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I am new to Arduino programming and I would like to ask a question.

Firstly apologies if this has been answered before and I understand if it gets locked if this has been answered elsewhere.

I am trying to get three LED's (red, amber, green) to loop 5 times (in a do loop).

for this I have created a integer variable (x) and initialised the variable to 0.

I then increase x by 1 each time.

However I cannot get them to stop looping when x is greater than 5. The program does work as expected for everything else (green LED lit, wait 1 sec, Yellow LED lit, wait 1 sec, red LED lit and then loop).

   //set LED pins
int greenPin = 13;
int yellowPin = 12;
int redPin = 11;

void setup()
{
  pinMode(greenPin, OUTPUT);      // sets the digital pin as output
  pinMode(yellowPin, OUTPUT);
  pinMode(redPin, OUTPUT);
}

void loop(){
int x = 0;

 do {
  digitalWrite(greenPin, HIGH);   // sets the LED on
  delay(1000);                  // waits for a second
  digitalWrite(greenPin, LOW); 
  digitalWrite(yellowPin, HIGH);    // sets the LED off
  delay(1000);
  digitalWrite(yellowPin, LOW);// waits for a second
  digitalWrite(redPin, HIGH);    // sets the LED off
  delay(1000);
  digitalWrite(redPin, LOW);
 }
   while(x<=5); {
    x = x + 1;
   }
}
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    Move the incrementation statement inside the do while loop – chrisl Apr 24 '20 at 12:07
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Chrisl already gave the clue.

However, to add a comment with a code example I use the answer box.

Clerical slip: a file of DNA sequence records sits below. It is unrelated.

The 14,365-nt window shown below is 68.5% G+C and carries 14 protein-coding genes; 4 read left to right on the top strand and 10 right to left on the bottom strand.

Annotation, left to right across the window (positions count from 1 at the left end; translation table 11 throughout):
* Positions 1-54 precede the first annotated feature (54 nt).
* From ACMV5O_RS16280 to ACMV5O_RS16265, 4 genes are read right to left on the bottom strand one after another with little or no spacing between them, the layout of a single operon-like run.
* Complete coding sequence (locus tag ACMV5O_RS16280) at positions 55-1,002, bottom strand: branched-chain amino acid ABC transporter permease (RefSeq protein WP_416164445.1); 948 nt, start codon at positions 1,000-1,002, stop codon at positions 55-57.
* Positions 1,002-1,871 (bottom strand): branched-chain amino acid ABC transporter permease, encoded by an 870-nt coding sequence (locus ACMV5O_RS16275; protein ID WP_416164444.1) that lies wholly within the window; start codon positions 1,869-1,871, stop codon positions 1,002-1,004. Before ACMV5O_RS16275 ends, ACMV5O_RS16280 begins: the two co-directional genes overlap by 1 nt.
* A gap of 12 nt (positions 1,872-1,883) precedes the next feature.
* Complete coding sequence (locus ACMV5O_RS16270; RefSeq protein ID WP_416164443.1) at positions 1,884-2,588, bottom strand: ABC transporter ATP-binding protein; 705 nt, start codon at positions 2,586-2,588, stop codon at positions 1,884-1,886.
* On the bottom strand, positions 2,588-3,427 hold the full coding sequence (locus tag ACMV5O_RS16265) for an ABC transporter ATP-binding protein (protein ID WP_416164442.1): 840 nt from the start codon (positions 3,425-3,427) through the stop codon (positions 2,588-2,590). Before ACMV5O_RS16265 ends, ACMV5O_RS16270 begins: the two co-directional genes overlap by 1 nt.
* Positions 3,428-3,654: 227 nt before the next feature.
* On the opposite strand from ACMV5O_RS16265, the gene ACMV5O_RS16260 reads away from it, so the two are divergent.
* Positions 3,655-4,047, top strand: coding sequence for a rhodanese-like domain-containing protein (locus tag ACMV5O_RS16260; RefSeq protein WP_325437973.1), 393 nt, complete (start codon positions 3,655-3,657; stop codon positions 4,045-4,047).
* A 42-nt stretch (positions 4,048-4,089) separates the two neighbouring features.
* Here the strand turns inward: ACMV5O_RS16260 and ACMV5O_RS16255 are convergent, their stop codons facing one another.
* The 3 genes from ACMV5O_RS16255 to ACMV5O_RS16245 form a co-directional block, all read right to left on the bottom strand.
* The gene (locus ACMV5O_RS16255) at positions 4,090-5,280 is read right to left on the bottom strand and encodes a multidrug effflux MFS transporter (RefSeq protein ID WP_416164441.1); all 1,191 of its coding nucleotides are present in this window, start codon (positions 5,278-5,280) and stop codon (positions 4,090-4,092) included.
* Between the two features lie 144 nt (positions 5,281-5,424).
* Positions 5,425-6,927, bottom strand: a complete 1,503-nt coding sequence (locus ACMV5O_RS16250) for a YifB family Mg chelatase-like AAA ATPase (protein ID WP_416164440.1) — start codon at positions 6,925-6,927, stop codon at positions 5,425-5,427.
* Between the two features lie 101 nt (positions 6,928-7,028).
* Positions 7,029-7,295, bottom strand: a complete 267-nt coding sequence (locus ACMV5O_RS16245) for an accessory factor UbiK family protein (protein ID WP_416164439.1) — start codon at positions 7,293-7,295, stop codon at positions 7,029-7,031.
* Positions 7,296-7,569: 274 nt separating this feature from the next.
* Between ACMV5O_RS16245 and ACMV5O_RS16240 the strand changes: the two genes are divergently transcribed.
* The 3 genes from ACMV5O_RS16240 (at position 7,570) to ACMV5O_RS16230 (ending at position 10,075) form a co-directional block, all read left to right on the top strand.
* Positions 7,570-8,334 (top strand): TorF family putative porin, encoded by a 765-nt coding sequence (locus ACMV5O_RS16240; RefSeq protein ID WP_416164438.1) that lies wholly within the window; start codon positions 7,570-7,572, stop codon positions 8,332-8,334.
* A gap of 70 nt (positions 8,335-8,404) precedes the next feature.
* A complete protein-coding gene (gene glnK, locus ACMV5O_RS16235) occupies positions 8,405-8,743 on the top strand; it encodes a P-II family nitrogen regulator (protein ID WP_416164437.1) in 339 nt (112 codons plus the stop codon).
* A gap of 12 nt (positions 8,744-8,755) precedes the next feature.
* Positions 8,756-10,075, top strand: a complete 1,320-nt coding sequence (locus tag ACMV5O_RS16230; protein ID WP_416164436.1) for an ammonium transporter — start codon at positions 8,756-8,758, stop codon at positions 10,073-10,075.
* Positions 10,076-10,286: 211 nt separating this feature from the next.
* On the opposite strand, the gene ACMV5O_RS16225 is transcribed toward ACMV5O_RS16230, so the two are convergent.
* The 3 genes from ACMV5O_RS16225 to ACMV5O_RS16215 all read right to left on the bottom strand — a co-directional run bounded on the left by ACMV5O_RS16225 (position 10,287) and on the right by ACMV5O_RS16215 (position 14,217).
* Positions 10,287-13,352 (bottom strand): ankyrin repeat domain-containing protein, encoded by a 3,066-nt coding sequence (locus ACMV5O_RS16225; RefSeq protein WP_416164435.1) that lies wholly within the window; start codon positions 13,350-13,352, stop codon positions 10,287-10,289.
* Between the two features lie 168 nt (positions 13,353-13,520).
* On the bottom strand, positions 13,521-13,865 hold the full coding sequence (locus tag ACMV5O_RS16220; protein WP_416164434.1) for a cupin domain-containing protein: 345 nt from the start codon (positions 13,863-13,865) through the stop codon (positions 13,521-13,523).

In C you have more or less two kind of loops:

  • for
  • do / while

The first one is when you know beforehand how many iterations you have, the second when it depends on external input (e.g. when you expect a value acquired from within the loop).

In your case, you can better use the for loop, so you get:

for (x = 0; x < 6; x++)
{
   ...
}

What this does i:

  1. Initializes x to 0 (first part of the for statement)
  2. It checks the condition x < 5' (second part of theforstatement). If false, it continues with the first statement after thefor` body (after the } bracket).
  3. It runs the body of the loop (inside the brackets)
  4. It increases x (third part of the for statement)
  5. It continues with 2

Also it is quite common for the condition to include the start element of the ragne (x = 0), but exclude the end element of the range (x < 6), thus it runs the last time with x == 5.

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    Thanks for the answers. As I am learning this I am trying to complete an excercise such as the one below: Green LED On Wait 1 sec Green LED Off Yellow LED on Wait 1 sec Yellow LED Off Red LED on.. Do this for 5 iterations. It does state in the exercise that I must use a do while loop. As I am specifically limited to the above conditions – Mr Digs Apr 24 '20 at 12:26
  • @MrDigs ok if the exercise has that limitation, than do so. It's just not the most usual way in this case. You can try both for yourself to see the difference if you have time. – Michel Keijzers Apr 24 '20 at 13:11

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